Monthly Archives: September 2009

09/12/2009 SwapRent Glossary

Although SwapRent and its embedded consumer financial products were specially designed to keep the similar economic benefits while avoiding from the complexity and potential dangers of using the conventional financial derivatives, it might be useful to provide the info on comparable equivalents for those financial professionals to relate to those financial derivatives they already know in order to have a quicker understanding what SwapRent and its related new financial products were intended to accomplish. Here below are a few SwapRent terms and their conventional financial derivatives equivalents:

SwapRent contracts – There are three basic forms, Generic SwapRent, AG (Appreciation-Give-up) SwapRent and DP (Depreciation Protection) SwapRent.

Generic SwapRent contract – similar to a swap or the economic effect of a forward contract.
AG SwapRent contract – delivers what a call option contract could deliver with a different pricing mechanism.
DP SwapRent contract – delivers what a put option contract could deliver with a different pricing mechanism.

REIDeX – the SwapRent transaction marketplace. It could be operated like a trading exchange, an OTC brokerage business or simply a logistics service provider.

HELM (Home Equity Locking Mortgage) – a SwapRent embedded mortgage product for banks to offer to existing homeowners who already own homes.
FARM (Flexible And Reversible Mortgage) – a SwapRent empowered mortgage product for banks to offer to would-be homeowners.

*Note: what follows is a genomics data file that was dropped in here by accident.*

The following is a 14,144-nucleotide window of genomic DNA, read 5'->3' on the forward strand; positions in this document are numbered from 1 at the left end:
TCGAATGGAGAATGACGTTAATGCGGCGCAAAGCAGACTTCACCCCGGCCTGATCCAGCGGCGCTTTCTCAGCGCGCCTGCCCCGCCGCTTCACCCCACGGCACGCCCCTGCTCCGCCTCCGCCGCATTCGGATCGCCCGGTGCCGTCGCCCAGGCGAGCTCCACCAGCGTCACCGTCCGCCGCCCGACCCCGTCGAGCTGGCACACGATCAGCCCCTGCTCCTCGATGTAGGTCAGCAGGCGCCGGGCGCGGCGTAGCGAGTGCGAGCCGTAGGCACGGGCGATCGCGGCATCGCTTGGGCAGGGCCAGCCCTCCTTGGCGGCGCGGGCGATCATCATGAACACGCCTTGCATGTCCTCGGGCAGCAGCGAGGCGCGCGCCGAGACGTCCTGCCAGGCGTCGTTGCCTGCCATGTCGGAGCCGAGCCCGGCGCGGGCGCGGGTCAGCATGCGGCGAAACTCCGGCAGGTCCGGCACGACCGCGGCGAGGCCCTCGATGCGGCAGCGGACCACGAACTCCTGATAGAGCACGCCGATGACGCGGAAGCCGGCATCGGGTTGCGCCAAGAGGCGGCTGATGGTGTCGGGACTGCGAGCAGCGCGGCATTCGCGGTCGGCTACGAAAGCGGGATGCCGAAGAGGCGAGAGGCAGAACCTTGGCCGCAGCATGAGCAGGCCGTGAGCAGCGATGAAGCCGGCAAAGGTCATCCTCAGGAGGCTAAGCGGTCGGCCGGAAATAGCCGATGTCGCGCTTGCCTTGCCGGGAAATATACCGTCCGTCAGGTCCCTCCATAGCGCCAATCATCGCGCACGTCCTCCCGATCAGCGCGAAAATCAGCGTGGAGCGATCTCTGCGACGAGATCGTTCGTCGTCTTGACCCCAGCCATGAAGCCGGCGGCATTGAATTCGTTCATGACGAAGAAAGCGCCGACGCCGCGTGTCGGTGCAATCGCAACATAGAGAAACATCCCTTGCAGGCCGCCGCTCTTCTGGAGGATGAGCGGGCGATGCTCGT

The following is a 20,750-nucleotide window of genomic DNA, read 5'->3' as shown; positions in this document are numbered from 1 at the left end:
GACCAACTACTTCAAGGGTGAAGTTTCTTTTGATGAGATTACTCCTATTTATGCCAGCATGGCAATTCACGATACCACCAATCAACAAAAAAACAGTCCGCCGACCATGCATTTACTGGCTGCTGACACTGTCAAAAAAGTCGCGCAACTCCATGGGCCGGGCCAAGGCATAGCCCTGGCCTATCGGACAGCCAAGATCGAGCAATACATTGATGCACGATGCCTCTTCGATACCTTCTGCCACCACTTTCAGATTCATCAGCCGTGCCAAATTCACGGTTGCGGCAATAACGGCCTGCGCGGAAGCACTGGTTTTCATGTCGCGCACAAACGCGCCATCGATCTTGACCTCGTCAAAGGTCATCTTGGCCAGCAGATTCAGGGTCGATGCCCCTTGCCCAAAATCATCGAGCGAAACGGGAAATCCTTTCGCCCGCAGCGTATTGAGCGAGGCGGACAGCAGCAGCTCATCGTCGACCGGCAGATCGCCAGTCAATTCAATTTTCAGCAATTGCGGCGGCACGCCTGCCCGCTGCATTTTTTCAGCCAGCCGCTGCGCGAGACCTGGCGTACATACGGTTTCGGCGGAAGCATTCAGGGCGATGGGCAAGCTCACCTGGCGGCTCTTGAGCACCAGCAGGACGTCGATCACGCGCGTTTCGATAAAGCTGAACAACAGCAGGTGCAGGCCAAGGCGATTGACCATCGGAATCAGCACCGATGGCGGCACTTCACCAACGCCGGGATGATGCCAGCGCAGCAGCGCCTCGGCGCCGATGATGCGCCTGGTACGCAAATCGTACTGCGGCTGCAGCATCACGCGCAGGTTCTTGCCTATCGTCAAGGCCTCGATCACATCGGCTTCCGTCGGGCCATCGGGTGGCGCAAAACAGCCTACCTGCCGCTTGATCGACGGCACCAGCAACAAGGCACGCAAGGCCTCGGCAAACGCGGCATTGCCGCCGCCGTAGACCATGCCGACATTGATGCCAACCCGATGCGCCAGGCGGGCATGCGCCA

Economic Renting, Owning and Temporary Own-Rent Switching – the conceptual foundation on how to use SwapRent, HELM and FARM by consumers.


09/05/2009 What does Federal Reserve, FannieMae, FreddieMac, Goldman Sachs and a rogue trader have in common?

Has anyone done a Value-at-Risk calculation or a stress analysis for Federal Reserve and the GSEs lately? If they have understood the severity of the problems, are their bosses doing anything about it? I am not talking about the management executives at these institutions. They are in fact the rogue traders themselves. I am talking about the stake holders who are the real bosses to prevent these rogue management executives from trying to blow up these institutions into pieces so that we all will have to pay for it in the end. The stakeholder bosses are indeed taxpayers ourselves, or maybe those naive foreign creditors who amazingly are still willing to continue to lend us the money at near zero interest rates to continue to watch our rogues traders punt. To be fair, the rogue traders today may indeed become the heros of tomorrow if they are lucky. Equally likely, we may all go down the tube with them if their luck runs out.

Despite on surface these rogue institutions are playing different gambling games but in essence what they are all relying on is the simple theory of having access to unlimited capital in their betting games. The way it works is very simple, a gambler loses $100 at the table, he doubles up to $200 the next bet, if he loses again, he doubles up to $400 and so forth, all he needs is one good luck to win back all the previous losses. If the money at risk is the use of OPM (other people’s money), he might as well triple or quadruple the bet each time so that he can not only recoup the loss but also win some profit and actually come out a hero if he gets lucky only once! To make this work, the access to these OPM capital for his next bet has to be unlimited.

What is different in the case of rogue traders at banks that rogue traders such as Nick Leeson, John Rusnak or Jerome Kerviel worked at is that the perpetual machine to access unlimited capital did not exist. But that certainly does not stop the next rogue trader from hoping it does. Hence Geithner and Bernanke may have to visit China, Japan, Saudi Arabia, Kuwait, Taiwan, Hong Kong and Singapore, etc. and round and round and round …